Friday, February 14, 2020

Enjoy the Day of Love!

Happy Valentine’s Day! I’ll be spending the evening with my favorite fellow. I have a candlelight dinner planned, ending in angel food cake and strawberries. I hope you have a chance to celebrate with those you love!

We’ve talked about Valentine’s Day in the nineteenth century a number of times, including here, here, here, and here. This year, I thought you might enjoy seeing some Valentines from the era. The one at the top is a lovely Kate Greenaway version. I think it's supposed to be depict medieval times, but aren't the dresses perfect for the Regency?

The one below is by Esther Howland, dating from about 1870. She truly had a knack.

This is from 1884. Such a demure young miss!

And this is certainly something, from 1862.

Oh, and one more Valentine, from me to you. The first book in my Lady Emily Capers, Secrets and Sensibilities, is on sale until the 21st for 99 cents. The boxed set of Secrets and Sensibilities, Art and Artifice, and a special short story not available elsewhere is two dollars off at $3.99.



Friday, February 7, 2020

In Which the Author Cobbles Together Tantalizing Snippets and Calls It a Blog Post

I have a cold. Not miserable. Yet. But I looked at what I had considered blogging about today and decided it was just too much to bear. Party for pity? Yes, please. One only. So, instead, I offer you some enticing tidbits sure to warm any fan of Regency-set fiction.

Author Regina Jeffers has an interesting post on her blog about letters during the Regency period, including information on franking (basically, using something to indicate you didn’t have to pay postage) and seals.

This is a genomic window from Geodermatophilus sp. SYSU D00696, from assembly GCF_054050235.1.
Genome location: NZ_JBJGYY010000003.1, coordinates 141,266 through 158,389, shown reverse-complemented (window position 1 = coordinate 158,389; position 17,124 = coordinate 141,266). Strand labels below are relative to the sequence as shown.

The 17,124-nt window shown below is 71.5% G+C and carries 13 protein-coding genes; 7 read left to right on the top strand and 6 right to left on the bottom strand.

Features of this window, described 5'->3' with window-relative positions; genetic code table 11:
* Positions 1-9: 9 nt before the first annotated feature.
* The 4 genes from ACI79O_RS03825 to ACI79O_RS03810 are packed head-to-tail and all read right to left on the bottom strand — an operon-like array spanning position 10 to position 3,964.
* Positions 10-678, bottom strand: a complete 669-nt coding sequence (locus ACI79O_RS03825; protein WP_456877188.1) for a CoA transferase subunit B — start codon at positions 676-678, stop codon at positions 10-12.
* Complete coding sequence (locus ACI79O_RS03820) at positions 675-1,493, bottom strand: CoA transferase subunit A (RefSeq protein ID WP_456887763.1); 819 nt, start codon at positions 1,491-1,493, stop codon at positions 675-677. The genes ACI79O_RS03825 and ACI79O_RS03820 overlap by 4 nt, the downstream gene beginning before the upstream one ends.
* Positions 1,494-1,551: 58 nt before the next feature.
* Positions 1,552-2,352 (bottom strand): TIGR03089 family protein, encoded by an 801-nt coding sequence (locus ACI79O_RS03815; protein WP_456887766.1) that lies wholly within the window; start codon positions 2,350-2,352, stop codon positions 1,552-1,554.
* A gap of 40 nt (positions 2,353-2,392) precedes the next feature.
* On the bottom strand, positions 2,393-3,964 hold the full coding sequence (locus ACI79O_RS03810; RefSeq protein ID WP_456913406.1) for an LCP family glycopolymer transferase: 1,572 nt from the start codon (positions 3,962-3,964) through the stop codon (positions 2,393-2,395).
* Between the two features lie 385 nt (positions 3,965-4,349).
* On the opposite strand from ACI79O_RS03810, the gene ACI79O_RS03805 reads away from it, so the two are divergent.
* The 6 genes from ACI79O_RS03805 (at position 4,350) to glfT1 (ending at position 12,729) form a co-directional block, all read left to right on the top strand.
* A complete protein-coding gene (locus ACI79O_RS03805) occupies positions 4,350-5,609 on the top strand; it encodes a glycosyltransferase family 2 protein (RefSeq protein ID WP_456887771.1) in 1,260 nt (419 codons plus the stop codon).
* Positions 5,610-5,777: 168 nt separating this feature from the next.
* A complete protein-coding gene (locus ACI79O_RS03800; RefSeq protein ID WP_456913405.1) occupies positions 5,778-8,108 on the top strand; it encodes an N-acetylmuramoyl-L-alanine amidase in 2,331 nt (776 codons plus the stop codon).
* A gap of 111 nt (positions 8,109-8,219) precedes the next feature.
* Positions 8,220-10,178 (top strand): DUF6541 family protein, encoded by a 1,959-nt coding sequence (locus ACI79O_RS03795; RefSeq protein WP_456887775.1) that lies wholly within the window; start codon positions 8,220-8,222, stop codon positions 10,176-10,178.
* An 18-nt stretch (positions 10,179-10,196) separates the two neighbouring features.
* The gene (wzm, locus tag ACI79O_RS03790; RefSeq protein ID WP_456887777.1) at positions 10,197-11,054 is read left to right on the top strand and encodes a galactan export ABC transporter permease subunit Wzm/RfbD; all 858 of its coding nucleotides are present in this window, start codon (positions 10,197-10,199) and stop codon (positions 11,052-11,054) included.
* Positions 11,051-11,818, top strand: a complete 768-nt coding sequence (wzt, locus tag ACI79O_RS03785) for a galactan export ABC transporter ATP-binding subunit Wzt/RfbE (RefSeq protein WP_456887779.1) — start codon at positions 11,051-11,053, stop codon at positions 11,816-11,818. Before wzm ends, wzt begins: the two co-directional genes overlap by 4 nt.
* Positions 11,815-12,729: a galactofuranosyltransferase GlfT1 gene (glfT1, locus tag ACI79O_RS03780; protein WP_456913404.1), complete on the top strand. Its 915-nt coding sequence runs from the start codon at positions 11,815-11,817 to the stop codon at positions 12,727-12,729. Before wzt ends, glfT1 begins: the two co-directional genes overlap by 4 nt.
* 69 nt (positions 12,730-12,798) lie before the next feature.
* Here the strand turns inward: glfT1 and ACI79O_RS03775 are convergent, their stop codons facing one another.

Author Victoria Hinshaw has a fabulous post about Osterley Park on the Number One London blog. Osterley Park is the basis for Carrolton Park in Never Envy an Earl. The blog has awesome pictures!

And author Elaine Bach, on Caroline Warfield’s wonderful blog, shares the horrifying details about Regency-era medicine

I’m taking notes on that one. Book 3 of the Grace-by-the-Sea series features a hero who is the new spa physician. I found a great medical manual dating from the late 1700s, on Google Books. I can tell you, reading it is not for the faint of heart.

Makes a cold seem positively invigorating!

Tuesday, February 4, 2020

Fancy Mourning Dishabille, Of Course

Ah, La Belle Assemblée never fails to inform...and delight!

Behold this marvelous “invention” of Mrs. Bell in the January 1818 issue—a Fancy Mourning Dishabille!

The accompanying text reads “Morning slip of grey Merino crape, ornamented with black round the border in ranges of leaves; the slip made low, without sleeves, and worn over a cambric spencer, ornamented with fine muslin, embroidered at the edge with black, and finished at the throat with a triple ruff of muslin, tied in front with black love. Black sarsnet French apron, edged round with a newly invented trimming of black love. Cornette of fine muslin, crowned with a garland of black flowers. Black chamois slippers.

So... why mourning? A look at the date answers that: official mourning was still in effect for Princess Charlotte of Wales, Prinny’s daughter who died in childbirth the previous November. This dress moves into the half-mourning range, as the dress is of gray crepe rather than black and includes a white cambric undershirt, or spencer, and white muslin headdress.

And the “Fancy Dishabille” part? That title and the decorative apron suggest this was a dress to be worn “at home”...but not when one’s plans included giving the dog a bath and cleaning out the
lingerie drawer! Rather, it was for when one was expecting, say, friends and acquaintances to drop by—maybe to pay “thank you for your hospitality” calls after a dinner or party, as one did.

I’m intrigued by the references to the “ black love” trimming the French apron and the hat: it looks almost like a chenille trimming of some sort, or perhaps a pleated ribbon. The apron itself—I’m not sure what makes it French, but it’s certainly a fetching enough article. And the leaf decoration around the hem definitely presages the heavily decorated dress hems that were soon to be all the rage.

What do you think? Will this be your next lounging-about-at-home costume?